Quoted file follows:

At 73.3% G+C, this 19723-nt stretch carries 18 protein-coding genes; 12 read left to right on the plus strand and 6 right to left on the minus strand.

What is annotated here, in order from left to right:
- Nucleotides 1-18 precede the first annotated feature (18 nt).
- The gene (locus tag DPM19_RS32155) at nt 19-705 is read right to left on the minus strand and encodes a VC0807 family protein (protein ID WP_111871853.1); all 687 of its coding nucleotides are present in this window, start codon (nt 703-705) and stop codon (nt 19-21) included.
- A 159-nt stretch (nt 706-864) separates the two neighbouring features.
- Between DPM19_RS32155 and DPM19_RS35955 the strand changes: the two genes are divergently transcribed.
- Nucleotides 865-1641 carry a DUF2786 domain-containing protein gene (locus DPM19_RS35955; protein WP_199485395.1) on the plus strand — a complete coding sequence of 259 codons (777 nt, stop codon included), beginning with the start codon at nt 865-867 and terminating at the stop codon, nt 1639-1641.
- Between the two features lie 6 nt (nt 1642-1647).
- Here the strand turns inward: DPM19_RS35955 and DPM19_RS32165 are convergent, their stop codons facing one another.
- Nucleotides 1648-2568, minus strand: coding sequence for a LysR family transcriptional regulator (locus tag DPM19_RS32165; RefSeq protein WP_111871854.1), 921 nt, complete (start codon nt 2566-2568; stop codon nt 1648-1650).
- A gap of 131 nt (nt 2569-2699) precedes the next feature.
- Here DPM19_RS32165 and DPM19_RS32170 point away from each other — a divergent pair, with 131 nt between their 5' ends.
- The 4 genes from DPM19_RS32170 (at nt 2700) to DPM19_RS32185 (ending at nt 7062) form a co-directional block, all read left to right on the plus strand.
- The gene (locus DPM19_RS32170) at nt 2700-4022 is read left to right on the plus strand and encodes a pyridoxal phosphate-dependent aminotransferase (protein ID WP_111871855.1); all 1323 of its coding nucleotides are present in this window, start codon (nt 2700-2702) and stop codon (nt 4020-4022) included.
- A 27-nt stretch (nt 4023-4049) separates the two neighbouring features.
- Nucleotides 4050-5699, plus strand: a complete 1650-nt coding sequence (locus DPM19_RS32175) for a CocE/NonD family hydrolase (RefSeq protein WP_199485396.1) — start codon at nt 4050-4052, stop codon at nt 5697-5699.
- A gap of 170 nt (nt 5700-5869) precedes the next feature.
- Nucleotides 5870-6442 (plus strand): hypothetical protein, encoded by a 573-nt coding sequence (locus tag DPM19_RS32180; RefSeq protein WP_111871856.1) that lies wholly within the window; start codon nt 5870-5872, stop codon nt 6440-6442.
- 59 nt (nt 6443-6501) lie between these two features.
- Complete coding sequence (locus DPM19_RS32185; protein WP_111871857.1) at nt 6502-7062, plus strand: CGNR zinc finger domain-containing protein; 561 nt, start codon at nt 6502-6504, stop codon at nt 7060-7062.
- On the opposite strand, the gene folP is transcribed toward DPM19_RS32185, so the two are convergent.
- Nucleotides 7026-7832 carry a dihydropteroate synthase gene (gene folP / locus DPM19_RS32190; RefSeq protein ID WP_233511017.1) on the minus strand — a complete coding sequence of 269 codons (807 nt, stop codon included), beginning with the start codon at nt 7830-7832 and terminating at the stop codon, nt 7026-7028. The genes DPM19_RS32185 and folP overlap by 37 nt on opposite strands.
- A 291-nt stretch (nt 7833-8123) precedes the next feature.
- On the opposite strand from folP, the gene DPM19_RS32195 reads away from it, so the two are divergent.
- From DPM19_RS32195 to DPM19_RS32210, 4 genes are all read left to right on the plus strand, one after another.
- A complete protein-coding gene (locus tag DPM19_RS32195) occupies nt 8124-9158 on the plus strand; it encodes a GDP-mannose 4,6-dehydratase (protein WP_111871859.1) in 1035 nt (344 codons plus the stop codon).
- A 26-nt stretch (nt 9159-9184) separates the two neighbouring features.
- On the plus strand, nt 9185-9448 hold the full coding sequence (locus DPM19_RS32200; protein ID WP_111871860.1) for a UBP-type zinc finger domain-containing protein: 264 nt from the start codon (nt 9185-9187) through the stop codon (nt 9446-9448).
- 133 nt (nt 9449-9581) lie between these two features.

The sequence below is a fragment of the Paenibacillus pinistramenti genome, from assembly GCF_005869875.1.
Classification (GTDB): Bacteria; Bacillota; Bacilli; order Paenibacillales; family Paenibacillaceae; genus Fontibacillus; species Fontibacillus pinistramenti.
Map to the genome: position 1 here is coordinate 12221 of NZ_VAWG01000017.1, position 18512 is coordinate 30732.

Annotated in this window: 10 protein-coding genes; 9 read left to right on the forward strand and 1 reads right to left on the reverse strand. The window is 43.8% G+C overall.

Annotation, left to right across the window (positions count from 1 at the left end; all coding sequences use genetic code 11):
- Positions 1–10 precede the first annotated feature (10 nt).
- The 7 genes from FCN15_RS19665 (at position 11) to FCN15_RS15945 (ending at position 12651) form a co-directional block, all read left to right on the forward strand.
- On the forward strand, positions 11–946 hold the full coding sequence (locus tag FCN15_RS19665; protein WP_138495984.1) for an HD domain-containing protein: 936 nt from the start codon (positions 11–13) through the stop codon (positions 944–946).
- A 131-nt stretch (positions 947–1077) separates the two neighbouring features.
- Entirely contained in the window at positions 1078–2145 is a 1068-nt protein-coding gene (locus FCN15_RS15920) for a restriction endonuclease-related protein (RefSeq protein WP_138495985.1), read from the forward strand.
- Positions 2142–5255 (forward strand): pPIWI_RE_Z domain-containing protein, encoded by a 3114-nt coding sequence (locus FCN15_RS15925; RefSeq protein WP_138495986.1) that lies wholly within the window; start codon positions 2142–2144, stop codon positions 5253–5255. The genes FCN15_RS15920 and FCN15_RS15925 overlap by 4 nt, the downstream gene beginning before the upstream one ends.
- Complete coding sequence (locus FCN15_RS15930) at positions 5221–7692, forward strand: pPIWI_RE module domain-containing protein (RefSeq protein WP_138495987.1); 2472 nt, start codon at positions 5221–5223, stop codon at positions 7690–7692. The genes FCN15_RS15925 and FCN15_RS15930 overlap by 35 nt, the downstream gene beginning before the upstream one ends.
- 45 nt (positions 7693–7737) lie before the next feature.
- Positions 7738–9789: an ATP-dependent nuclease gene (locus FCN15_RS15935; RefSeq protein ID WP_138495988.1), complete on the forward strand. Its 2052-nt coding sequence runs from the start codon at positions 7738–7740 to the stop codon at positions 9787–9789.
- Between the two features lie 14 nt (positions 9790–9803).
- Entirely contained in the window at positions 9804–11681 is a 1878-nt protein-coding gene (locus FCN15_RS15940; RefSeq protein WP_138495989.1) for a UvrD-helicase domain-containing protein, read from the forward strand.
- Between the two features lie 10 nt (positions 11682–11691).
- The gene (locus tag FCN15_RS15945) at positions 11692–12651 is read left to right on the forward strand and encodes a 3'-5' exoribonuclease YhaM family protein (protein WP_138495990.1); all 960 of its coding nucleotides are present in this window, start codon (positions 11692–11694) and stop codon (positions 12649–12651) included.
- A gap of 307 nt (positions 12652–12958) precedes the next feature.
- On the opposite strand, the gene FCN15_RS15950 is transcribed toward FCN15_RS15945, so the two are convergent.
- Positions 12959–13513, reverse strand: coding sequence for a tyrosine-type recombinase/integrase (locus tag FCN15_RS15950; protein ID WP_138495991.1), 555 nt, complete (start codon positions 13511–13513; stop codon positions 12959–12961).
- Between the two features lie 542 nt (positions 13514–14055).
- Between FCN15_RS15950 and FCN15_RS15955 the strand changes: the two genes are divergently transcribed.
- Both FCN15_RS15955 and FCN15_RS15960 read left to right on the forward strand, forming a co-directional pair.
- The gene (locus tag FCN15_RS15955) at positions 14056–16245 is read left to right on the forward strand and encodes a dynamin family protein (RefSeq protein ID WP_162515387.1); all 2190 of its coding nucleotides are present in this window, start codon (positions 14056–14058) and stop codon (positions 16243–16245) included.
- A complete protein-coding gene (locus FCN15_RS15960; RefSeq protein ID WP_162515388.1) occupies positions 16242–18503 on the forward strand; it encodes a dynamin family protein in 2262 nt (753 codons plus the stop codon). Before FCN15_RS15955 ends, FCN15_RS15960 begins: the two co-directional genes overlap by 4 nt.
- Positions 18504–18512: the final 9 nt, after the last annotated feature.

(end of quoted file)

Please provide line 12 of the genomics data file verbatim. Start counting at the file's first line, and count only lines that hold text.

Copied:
- Here DPM19_RS32165 and DPM19_RS32170 point away from each other — a divergent pair, with 131 nt between their 5' ends.